As a player you need to be open to the opportunities that your DM might present for role playing. If you don’t respond favourably to the opportunities that are being presented they are going to stop appearing. Be attentive outside of combat for different cues the DM may leave that a role playing opportunity is approaching. Better yet, keep yourself in character.

The other thing that players who are comfortable with role playing can do is encourage others at the table. Ask questions in character, develop catch phrases, curses and battle taunts.

Role playing isn’t a mechanic, but it is the life blood of D&D. Because there isn’t a mechanic to enforce the behaviour of role playing it is important that everyone around the table adopt a role playing mindset.
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1 Dungeon Maestro July 8, 2011 at 3:10 pm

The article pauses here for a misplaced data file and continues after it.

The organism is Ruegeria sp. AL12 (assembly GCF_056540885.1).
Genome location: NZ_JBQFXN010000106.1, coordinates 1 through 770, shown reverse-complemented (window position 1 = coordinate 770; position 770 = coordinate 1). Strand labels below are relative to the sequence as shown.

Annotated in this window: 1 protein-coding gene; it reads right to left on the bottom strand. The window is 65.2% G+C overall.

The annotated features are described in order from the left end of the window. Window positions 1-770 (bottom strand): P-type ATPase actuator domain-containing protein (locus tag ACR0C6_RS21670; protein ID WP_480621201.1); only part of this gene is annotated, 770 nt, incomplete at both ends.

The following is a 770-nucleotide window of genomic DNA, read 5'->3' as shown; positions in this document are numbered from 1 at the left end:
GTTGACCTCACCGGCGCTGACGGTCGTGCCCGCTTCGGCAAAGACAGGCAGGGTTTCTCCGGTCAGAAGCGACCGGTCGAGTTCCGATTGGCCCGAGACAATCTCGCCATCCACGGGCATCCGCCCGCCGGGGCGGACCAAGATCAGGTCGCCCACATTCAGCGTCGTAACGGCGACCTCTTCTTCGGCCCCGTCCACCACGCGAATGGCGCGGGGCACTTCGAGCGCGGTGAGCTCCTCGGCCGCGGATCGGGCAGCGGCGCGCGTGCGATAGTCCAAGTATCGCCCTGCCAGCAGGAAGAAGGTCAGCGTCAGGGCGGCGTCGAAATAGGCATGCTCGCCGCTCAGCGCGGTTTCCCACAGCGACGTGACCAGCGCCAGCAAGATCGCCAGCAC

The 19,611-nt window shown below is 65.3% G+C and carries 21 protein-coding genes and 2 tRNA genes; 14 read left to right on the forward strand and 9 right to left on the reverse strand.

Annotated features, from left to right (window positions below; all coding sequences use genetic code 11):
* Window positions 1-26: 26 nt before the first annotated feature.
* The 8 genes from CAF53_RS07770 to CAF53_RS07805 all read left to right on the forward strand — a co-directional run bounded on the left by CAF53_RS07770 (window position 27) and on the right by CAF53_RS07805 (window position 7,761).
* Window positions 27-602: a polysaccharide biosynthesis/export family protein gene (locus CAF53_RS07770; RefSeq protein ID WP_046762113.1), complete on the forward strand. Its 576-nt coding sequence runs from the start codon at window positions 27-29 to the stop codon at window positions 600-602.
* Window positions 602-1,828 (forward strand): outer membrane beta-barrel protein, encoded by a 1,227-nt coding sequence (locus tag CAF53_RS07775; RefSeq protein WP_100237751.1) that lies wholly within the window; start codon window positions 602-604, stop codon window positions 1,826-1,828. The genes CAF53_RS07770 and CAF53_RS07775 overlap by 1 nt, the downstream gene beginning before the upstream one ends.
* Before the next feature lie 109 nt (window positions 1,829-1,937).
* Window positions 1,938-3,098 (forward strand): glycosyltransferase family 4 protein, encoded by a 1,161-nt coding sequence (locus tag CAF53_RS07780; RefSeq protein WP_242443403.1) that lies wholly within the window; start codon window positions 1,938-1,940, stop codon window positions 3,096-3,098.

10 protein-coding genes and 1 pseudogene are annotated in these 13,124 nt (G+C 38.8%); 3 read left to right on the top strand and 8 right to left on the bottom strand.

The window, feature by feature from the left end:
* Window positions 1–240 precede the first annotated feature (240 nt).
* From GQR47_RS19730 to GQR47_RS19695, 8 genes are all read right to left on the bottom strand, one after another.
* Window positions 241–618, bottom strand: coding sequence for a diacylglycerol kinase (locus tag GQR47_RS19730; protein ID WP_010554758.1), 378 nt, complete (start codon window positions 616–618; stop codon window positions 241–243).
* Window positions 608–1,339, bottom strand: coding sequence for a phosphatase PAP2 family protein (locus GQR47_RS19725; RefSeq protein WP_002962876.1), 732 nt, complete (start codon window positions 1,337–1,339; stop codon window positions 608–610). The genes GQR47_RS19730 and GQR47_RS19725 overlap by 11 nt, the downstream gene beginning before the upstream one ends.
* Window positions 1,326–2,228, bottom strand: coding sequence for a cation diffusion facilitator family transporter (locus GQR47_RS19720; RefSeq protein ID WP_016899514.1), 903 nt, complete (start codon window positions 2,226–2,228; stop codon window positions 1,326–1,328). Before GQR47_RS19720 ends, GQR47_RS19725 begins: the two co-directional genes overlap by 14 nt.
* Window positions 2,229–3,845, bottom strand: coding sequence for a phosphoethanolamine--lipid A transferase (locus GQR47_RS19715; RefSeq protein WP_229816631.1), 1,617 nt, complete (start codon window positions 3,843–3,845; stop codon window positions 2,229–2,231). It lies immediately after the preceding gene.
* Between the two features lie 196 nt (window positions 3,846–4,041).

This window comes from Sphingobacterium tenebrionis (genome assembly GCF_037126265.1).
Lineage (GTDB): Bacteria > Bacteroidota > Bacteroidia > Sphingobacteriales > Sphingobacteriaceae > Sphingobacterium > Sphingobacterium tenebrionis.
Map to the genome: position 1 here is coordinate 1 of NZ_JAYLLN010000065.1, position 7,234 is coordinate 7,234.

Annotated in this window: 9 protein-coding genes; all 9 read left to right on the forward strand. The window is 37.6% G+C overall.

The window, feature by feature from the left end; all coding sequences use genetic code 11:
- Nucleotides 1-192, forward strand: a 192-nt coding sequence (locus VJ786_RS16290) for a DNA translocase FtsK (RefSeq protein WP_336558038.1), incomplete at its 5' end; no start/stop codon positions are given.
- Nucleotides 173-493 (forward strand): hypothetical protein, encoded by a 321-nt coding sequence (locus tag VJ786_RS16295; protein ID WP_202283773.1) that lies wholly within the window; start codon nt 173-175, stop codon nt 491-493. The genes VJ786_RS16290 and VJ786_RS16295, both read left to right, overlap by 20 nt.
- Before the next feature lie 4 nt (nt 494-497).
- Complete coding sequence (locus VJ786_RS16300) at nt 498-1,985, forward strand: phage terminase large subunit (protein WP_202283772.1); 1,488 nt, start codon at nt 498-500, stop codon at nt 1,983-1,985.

I think at some point in their life everyone should open up the first edition basic box; put away the mini’s and the maps; and play one session of Basic First Edition D&D.

I think that is probably the most fundamental the game ever was; and there’s no coincidence that the first three letters of fundamental are FUN.

Good times. I might try to get my group to do a one shot, basic D&D night.

2 Kiel Chenier July 8, 2011 at 3:28 pm

@Dungeon Maestro:

I’d agree, so long as one could use a retro clone of basic D&D, like the fabulous ‘Lamentations of the Flame Princess’.

That said, using character’s back story in the main plot of a D&D game is almost essential. Nothing draws players in faster.

3 mbeacom July 10, 2011 at 4:22 pm

@Dungeon Maestro,

Yes, absolutely. I agree 100%. I’m not so sure about using a retroclone to do it though. That’s kind of like saying everyone should watch Dawn of the Dead but make sure you don’t watch the George Romero version because the effects are not nearly as good.